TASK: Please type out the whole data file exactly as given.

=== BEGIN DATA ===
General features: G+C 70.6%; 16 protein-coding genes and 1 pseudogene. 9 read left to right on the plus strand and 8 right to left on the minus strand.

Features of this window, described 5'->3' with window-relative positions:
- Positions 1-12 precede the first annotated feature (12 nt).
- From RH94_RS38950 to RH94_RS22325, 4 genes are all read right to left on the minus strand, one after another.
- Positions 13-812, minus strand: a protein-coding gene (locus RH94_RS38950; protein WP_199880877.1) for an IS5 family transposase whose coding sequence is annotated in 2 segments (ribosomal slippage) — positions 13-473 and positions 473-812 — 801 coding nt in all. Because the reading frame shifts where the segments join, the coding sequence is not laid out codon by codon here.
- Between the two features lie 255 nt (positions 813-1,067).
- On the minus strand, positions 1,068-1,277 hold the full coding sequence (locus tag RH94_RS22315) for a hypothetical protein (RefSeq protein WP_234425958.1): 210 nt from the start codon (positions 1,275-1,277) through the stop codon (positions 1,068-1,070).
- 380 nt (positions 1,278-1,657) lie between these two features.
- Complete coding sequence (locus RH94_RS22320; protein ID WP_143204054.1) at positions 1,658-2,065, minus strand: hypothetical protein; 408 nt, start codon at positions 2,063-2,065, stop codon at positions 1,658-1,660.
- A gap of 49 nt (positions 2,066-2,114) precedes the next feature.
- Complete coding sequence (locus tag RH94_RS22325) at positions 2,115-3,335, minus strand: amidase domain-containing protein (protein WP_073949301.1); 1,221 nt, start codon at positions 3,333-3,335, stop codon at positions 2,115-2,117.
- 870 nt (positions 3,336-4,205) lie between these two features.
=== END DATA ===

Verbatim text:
General features: G+C 70.6%; 16 protein-coding genes and 1 pseudogene. 9 read left to right on the plus strand and 8 right to left on the minus strand.

Features of this window, described 5'->3' with window-relative positions:
- Positions 1-12 precede the first annotated feature (12 nt).
- From RH94_RS38950 to RH94_RS22325, 4 genes are all read right to left on the minus strand, one after another.
- Positions 13-812, minus strand: a protein-coding gene (locus RH94_RS38950; protein WP_199880877.1) for an IS5 family transposase whose coding sequence is annotated in 2 segments (ribosomal slippage) — positions 13-473 and positions 473-812 — 801 coding nt in all. Because the reading frame shifts where the segments join, the coding sequence is not laid out codon by codon here.
- Between the two features lie 255 nt (positions 813-1,067).
- On the minus strand, positions 1,068-1,277 hold the full coding sequence (locus tag RH94_RS22315) for a hypothetical protein (RefSeq protein WP_234425958.1): 210 nt from the start codon (positions 1,275-1,277) through the stop codon (positions 1,068-1,070).
- 380 nt (positions 1,278-1,657) lie between these two features.
- Complete coding sequence (locus RH94_RS22320; protein ID WP_143204054.1) at positions 1,658-2,065, minus strand: hypothetical protein; 408 nt, start codon at positions 2,063-2,065, stop codon at positions 1,658-1,660.
- A gap of 49 nt (positions 2,066-2,114) precedes the next feature.
- Complete coding sequence (locus tag RH94_RS22325) at positions 2,115-3,335, minus strand: amidase domain-containing protein (protein WP_073949301.1); 1,221 nt, start codon at positions 3,333-3,335, stop codon at positions 2,115-2,117.
- 870 nt (positions 3,336-4,205) lie between these two features.